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Triglycerides and Your Health

What Are Triglycerides and How Do You Improve Them?

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If you're concerned about heart health, then you probably take steps to reduce your cholesterol and keep your blood pressure in check. But there's another important measure you should be aware of: your triglycerides. People with high triglycerides (called hypertriglyceridemia) often have low HDL ("good cholesterol") levels; this combination is considered by many experts to be associated with an increased risk for heart disease.

Triglycerides are the most common forms of fat found in the food you eat and in your body. The visible fat on chicken and steak, for example, is actually triglycerides. Your body stores the extra calories you eat inside your fat cells as triglycerides. Since your body regularly uses stored body fat as fuel between meals, the triglycerides stored in your fat cells are released into the bloodstream. The more excess body fat you have, and the more extra calories you eat, the higher your triglyceride levels are likely to be.

A simple blood cholesterol test (also known as a lipid profile), performed after fasting for nine to 12 hours, can determine your triglyceride level. Less than 150 mg/dL of triglycerides is considered normal. Levels above 150 are considered "high" to different degrees: 150-199 mg/dL (borderline high), 200-499 mg/dL (high) and over 500 mg/dL (very high).

High triglycerides are correlated with a hardening and/or thickening of the artery walls, a condition known as atherosclerosis, which elevates your risk of heart disease, heart attack, and stroke. They can also be a "symptom" of obesity, metabolic syndrome, and poorly managed type 2 diabetes—additional health conditions that increase the risk of heart disease.

So how do you lower your triglycerides? By making heart-healthy lifestyle choices when it comes to your diet, weight and fitness. Here are a few ways to start:
  • Lose weight if you are overweight. Since your body releases triglycerides into the bloodstream from your stored fat, the less fat you have available, the lower your triglycerides will be. You don't have to lose a lot of weight to see a benefit either. Losing just seven to 10 percent of your body weight (just 14 to 20 pounds for a 200-pound person) can make a difference in your triglycerides—and for your heart!
     
  • Control your calories. Consuming more calories than your body needs results in the extra calories being stored as fat (triglycerides) in the body. By eating what you need—not more—you'll help manage your weight and lower your triglycerides, too. Use the SparkPeople program to determine your daily calorie needs, and the Nutrition Tracker to keep your calories in check.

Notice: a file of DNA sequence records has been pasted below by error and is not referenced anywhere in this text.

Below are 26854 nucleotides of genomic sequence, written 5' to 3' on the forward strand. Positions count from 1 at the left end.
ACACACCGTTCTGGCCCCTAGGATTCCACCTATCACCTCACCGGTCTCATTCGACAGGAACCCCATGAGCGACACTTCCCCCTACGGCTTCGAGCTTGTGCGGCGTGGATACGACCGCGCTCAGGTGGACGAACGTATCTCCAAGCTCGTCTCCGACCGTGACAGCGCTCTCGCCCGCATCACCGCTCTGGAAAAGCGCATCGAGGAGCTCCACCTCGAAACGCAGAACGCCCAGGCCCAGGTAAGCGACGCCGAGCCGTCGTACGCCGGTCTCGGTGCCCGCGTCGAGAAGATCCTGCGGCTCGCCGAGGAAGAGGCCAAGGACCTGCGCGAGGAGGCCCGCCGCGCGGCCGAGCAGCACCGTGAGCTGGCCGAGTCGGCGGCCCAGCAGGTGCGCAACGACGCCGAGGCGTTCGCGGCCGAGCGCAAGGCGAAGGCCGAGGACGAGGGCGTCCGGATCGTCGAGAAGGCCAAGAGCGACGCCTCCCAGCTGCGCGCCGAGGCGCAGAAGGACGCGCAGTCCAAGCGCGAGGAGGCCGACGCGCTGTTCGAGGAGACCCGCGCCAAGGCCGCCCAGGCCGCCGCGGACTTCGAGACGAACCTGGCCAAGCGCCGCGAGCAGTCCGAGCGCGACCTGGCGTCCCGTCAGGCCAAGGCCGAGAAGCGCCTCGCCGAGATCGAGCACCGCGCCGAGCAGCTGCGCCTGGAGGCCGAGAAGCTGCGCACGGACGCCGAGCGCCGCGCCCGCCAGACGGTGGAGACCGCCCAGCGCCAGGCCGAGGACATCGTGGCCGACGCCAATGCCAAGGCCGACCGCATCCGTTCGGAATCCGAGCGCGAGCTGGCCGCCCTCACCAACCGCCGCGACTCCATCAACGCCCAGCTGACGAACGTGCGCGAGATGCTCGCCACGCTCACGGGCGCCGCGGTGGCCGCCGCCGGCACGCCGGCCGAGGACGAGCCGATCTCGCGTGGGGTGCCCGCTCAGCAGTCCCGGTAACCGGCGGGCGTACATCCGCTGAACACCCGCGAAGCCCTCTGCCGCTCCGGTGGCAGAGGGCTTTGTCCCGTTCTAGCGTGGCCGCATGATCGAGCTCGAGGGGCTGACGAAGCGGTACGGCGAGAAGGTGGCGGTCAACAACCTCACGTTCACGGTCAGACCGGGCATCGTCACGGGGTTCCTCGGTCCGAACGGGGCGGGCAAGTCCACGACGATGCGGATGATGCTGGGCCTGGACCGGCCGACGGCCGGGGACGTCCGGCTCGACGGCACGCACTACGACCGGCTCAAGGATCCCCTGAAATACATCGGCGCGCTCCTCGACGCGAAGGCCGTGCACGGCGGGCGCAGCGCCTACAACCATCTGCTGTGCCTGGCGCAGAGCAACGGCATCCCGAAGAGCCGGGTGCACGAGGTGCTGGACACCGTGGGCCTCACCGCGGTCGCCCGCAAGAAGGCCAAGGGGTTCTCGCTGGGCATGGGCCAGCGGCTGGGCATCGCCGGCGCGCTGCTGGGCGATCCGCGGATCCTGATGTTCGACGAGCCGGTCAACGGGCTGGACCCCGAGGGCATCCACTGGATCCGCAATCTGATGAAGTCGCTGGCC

• Avoid sugar and fast-digesting carbohydrates. Simple carbohydrates (like white flour) and sugars in any form (sugar, corn syrup, natural sweeteners, honey, etc.) are more likely to be stored as fat (triglycerides), especially if eaten in excess. Limit your intake of added sugars and make sure that you're not overeating carbs, which should make up no more than 60 percent of your total calories each day. When making carbohydrate choices, choose fiber-rich, unprocessed foods as much as possible, such as whole grains, fruits, vegetables and beans. These are slower-digesting and less likely to be stored as fat when compared to other carbohydrate sources.
     
  • Follow a heart-healthy diet. Limit your daily cholesterol intake to no more than 200 milligrams and keep your saturated fat intake to less than 7% of your daily calories. Choose foods rich in heart-healthy fats, such as nuts, olive oil, seafood and avocadoes while limiting your intake of trans fats (hydrogenated oils). If you do drink alcohol, you may need to cut back. Small amounts of alcohol (which is high in calories and sugar and is often stored as fat) have been shown to elevate triglyceride levels, so cut back on drinking.
     
  • Exercise regularly. The American Heart Association recommends at least 30 minutes of physical activity on most of all days of the week. Exercise boosts your HDL (good) cholesterol levels and lowers your LDL (bad) cholesterol levels and your triglycerides. Plus, it helps you to burn extra calories and lose weight—both of which can reduce triglycerides in their own right. Get started with SparkPeople's Heart-Smart Workout Plan!
This article has been reviewed and approved by Becky Hand, MS, Licensed and Registered Dietitian.

Sources
American Heart Association. "Triglycerides," accessed March 2011. www.americanheart.org.

Mayo Clinic. "Triglycerides: Why Do They Matter?," accessed March 2011. www.mayoclinic.com.

National Heart, Lung and Blood Institute. Third Report of the Expert Panel on Detection, Evaluation, and Treatment of High Blood Cholesterol in Adults," accessed March 2011. www.nhlbi.nih.gov.

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Member Comments

  • Great information. Thanks for sharing!
  • important info ...I learned what to do to keep healthy
  • Thanks for sharing.